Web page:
Jennifer Marsman

Windows Development

Featured Woman in Technology: Karen Djoury

Featured Woman in Technology: Karen Djoury

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Karen Karen Djoury is a Test Manager of the Windows International team at Microsoft.  She is responsible for testing all versions of the Windows operating system in languages other than English and ensuring a great localized experience.  Karen manages a team of about 50 people.  Her team partners with other international teams that test in-country. 

Karen believes that the best part of her job is the chance to make a difference.  She observes their current processes and looks at ways to make them more efficient.  "My current job is a great learning opportunity.  I think that there's a huge impact that can be made."  The scope of her role is also exciting to her.  "My team touches all of Windows."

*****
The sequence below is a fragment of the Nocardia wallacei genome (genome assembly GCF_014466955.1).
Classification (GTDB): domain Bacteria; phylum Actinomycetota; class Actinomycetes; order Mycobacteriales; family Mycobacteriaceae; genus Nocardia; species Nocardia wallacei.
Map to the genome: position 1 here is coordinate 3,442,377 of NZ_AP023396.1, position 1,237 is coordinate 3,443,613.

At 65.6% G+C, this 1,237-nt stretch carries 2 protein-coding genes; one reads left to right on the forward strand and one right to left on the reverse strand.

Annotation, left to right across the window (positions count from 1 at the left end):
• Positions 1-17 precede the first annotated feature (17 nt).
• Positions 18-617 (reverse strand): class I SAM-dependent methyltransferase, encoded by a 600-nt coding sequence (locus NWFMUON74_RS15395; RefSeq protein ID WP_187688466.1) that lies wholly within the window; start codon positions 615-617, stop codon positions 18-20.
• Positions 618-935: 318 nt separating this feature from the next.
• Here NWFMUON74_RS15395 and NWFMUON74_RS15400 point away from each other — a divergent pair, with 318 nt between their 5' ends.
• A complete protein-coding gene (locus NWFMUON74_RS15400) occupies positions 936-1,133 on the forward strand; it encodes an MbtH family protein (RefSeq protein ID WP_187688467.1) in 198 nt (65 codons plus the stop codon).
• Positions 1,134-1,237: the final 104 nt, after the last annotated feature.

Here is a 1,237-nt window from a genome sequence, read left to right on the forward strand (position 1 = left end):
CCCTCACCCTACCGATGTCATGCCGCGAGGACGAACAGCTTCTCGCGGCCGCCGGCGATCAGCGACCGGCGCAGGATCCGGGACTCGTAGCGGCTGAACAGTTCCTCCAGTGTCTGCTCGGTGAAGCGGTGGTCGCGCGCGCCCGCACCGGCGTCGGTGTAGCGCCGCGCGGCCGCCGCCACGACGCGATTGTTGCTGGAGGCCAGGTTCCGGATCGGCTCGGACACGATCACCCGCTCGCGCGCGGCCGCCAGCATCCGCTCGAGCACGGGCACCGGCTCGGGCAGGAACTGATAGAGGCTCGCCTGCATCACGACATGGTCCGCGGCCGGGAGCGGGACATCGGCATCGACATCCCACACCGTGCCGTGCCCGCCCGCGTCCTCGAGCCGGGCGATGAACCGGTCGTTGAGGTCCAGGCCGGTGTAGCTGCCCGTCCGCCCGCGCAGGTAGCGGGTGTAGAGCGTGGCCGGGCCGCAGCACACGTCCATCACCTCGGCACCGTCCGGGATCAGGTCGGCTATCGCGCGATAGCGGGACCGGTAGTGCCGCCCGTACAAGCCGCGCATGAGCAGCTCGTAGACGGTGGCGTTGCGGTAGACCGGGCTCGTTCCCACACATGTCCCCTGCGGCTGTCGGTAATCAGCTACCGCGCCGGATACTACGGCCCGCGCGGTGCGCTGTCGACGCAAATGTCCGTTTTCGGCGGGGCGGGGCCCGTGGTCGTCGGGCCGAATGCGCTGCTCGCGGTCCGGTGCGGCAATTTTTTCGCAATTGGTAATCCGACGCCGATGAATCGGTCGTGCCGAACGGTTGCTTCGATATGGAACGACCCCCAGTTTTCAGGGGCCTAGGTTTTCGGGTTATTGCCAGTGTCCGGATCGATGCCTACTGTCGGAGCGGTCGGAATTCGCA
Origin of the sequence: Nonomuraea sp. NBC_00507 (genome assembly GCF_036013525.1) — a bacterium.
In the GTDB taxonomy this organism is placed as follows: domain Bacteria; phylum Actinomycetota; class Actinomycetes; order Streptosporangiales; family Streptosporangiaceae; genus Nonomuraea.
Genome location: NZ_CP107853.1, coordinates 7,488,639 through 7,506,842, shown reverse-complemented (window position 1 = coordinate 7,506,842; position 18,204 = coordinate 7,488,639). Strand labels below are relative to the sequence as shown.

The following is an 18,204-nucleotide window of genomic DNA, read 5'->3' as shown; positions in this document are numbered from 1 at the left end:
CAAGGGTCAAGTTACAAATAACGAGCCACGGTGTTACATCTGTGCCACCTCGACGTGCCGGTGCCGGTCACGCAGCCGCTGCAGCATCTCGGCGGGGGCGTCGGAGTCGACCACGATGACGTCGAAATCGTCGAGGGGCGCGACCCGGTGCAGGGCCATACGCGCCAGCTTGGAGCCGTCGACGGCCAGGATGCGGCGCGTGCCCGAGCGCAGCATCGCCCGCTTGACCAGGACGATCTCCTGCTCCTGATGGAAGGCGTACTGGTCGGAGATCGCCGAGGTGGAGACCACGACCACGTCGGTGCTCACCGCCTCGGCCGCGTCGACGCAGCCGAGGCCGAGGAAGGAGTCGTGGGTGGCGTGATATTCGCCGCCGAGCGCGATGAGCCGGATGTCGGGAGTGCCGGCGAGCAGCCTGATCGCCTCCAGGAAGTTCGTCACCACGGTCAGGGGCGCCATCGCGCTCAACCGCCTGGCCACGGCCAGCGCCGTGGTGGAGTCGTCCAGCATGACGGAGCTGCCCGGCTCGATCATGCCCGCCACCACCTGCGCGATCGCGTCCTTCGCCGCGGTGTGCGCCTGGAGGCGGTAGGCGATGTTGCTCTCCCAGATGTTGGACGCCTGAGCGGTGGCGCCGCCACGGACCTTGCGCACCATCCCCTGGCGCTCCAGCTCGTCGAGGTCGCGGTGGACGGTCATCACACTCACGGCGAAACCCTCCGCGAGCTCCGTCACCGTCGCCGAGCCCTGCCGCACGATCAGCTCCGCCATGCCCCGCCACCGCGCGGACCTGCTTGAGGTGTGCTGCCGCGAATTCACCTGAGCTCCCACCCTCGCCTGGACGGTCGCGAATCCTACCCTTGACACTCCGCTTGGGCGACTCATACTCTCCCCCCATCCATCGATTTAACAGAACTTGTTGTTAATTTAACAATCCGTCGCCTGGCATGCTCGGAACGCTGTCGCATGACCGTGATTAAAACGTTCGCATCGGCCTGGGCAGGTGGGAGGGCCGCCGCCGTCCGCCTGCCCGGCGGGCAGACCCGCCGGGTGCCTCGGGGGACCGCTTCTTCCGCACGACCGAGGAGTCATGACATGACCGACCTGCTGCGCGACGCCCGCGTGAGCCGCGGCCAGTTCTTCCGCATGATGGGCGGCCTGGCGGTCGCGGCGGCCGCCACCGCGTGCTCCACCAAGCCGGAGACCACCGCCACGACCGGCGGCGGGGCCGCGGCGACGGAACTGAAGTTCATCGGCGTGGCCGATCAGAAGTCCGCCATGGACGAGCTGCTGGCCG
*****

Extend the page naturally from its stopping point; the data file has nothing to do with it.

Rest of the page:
Karen actively seeks out opportunities that she enjoys and incorporates them into her job.  "Having an outlet of things that I care about helps me get through the things that I don't care about - guide your career to where your interests are," she advises.  For example, Karen co-leads a "Women of COSD" group.  (COSD is the Core Operating System Division, a subset of the Windows team.)  Her passion for growing women in technology is a personal interest that she's integrated into her job.  The "Women of COSD" group holds quarterly events focused on career development and networking.  The first event was a light-hearted panel discussion with senior employees sharing their career blunders and triumphs.  They are soon launching mentoring rings as well. 

The "Women of COSD" group also participates in a Windows-wide social networking program called "One Degree".  ("It's not a deodorant," Karen quips.)  A woman can post an activity that she’d like to do (go to lunch, get a manicure, etc.), and five other people who are also interested can accompany her, at Microsoft’s expense.  In this way, employees throughout Windows get to network in comfortable groups of six.